ANZICS CTG Supported Study
Bacteremia Antibiotic Length Actually Needed for Clinical Effectiveness: randomised controlled trial
(was the BALANCE Pilot RCT CTG1516-03)
Bloodstream infections are a common and serious problem, affecting 15% of critically ill patients and resulting in increased mortality. Optimal antibiotic treatment duration for these patients has not been studied. The aim of this study is to determine optimal treatment duration for bloodstream infections; maximizing clinical cure while minimizing antimicrobial treatment harms.
Extensive research has demonstrated that shorter duration antibiotic treatment (less or equal to 7 days) is as effective as longer duration treatment for a variety of infectious diseases, but this question has not been directly studied in the setting of bloodstream infection. Our team’s systematic review of the medical literature, national survey of Canadian infectious diseases and critical care physicians, multicentre retrospective study and BALANCE pilot RCT, all support the need for a randomized controlled trial comparing shorter (7 days) versus longer (14 days) antibiotic therapy for bloodstream infections. Prior to performing the main trial, we completed a pilot trial to establish the feasibility of the research design, and to optimize the definitive trial. Since this intervention would require no new technology, and would reduce (rather than increase) health care costs, it would offer immediate benefits to patients and the healthcare system.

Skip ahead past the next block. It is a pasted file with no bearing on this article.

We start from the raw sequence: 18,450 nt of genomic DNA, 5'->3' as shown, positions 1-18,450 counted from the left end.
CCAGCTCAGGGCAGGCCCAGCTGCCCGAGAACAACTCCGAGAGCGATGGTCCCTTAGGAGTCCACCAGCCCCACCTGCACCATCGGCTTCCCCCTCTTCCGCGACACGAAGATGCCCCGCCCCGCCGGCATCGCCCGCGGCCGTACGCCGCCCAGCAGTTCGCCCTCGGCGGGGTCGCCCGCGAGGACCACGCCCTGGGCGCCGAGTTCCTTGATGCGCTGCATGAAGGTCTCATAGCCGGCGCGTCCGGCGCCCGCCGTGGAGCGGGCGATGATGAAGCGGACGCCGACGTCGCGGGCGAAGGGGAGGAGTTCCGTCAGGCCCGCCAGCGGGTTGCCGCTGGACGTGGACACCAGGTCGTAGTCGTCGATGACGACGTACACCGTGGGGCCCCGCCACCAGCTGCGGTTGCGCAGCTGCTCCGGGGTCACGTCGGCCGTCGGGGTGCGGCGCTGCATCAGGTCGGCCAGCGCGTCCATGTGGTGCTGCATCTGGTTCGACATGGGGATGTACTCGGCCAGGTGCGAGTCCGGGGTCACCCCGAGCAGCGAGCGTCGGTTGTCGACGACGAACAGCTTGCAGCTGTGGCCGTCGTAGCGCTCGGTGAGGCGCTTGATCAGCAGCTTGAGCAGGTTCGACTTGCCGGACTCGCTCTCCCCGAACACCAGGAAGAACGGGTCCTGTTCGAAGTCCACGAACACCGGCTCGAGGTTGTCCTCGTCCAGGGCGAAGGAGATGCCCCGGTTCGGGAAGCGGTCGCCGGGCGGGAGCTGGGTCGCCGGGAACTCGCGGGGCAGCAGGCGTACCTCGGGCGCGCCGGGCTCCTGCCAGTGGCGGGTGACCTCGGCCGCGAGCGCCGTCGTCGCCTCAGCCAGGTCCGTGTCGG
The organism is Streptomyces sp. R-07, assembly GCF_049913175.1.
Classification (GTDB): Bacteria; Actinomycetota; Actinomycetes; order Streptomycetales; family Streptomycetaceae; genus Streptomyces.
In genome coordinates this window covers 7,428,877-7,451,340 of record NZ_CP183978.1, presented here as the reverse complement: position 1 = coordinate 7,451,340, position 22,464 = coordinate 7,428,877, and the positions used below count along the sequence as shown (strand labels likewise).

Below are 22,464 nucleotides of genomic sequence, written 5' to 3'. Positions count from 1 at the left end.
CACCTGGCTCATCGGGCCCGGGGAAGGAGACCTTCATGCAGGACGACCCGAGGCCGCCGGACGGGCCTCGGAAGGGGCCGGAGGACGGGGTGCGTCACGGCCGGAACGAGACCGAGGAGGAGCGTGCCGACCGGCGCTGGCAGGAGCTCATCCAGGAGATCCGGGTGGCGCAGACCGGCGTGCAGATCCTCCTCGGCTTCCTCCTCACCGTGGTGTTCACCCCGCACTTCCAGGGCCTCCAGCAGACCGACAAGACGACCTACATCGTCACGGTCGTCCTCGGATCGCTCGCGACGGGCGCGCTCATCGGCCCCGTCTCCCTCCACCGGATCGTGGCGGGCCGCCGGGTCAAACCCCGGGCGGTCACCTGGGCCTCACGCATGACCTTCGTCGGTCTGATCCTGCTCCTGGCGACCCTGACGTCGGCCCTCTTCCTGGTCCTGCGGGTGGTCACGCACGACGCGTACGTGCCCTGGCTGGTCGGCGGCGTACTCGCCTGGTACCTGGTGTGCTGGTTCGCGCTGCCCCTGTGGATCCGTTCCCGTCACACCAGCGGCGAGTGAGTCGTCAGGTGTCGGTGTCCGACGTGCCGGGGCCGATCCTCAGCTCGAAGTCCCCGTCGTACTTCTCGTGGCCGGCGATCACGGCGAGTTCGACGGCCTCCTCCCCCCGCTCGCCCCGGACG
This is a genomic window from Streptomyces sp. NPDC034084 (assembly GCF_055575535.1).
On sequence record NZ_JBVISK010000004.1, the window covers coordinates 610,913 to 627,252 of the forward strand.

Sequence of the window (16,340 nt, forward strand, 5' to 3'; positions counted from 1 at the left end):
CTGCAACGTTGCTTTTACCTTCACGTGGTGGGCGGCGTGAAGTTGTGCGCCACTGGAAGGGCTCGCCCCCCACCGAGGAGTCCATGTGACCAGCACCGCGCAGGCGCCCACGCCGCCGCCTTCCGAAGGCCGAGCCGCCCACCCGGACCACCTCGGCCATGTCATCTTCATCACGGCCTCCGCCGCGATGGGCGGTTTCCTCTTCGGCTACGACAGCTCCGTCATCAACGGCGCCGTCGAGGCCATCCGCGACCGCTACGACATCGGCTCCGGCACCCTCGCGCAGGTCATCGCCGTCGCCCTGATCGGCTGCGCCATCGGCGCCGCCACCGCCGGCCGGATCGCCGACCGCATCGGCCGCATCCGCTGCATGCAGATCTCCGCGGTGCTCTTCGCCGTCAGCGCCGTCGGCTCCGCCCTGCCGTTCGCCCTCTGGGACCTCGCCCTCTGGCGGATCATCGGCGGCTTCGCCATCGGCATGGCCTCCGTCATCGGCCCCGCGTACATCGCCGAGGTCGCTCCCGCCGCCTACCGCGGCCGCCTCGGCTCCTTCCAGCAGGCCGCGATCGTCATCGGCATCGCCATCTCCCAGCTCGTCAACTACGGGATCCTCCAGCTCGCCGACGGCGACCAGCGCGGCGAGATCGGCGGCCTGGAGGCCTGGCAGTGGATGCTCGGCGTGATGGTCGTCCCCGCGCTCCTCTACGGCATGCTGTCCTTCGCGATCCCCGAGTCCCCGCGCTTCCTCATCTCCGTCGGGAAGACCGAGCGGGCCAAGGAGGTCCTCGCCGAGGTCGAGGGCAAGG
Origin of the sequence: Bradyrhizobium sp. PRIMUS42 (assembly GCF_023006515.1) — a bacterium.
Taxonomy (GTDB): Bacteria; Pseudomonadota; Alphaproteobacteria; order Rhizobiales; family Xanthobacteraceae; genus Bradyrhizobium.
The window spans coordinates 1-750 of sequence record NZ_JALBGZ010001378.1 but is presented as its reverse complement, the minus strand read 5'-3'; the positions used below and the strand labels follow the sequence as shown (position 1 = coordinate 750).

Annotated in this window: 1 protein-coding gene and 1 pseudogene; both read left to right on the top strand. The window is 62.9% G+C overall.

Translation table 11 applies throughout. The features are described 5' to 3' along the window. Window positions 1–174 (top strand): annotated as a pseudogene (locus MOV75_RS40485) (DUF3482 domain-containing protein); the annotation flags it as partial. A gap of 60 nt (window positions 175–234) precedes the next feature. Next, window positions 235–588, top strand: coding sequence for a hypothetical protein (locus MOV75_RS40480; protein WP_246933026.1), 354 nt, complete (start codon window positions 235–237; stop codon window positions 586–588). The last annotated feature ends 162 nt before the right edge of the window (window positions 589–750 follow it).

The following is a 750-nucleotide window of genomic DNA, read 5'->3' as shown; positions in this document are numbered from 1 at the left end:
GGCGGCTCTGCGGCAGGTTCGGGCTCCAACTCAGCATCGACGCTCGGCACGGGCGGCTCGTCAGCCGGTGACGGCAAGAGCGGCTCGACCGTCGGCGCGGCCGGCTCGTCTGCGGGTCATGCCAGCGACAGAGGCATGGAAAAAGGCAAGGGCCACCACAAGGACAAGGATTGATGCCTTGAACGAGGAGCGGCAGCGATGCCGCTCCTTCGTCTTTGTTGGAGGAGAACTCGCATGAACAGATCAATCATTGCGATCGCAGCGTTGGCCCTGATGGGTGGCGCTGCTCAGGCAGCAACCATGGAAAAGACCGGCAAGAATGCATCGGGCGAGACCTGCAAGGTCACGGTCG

Nick Daneman (Chair), Rob Fowler (Chair), Yaseen Arabi, Deborah Cook, Rick Hall, John Muscedere, Ruxandra Pinto, Rachael Parke, Steven Reynolds and Asgar Rishu (Project Manager), Benjamin Rogers, Yahya Shehabi
Sunnybrook Research Institute
Medical Research Institute of New Zealand
Canadian Critical Care Trials Group
USIIT group US
King Abdulaziz Medical City Riyadh, KSA
King Faisal Specialist Hospital Jeddah, KSA
Tel Aviv University, Israel
Cleveland Clinic, USA
Canadian Institute of Health Research; Ministry of Health and Long-term care alternate funding plan, Canada
NHMRC Project Grant, $1,230,000
Health Research Council of New Zealand Project Grant, $1,190,000
Project Status as of June 2019
In New Zealand, there are 10 participating sites in the BALANCE study. 8 sites are actively screening and steadily recruiting patients. The other two sites have all the regulatory requirements in place and will be activated once the database is installed in their hospital computers.
We have now enrolled a total of 38 patients. The recruitment for NZ sites is slower than expected and this relates to global recruitment as well. A protocol amendment to allow hospital-wide enrolment has been recently approved to boost recruitment numbers at interested sites. Data cleaning for the first interim analysis is underway.
Rachael Parke (email)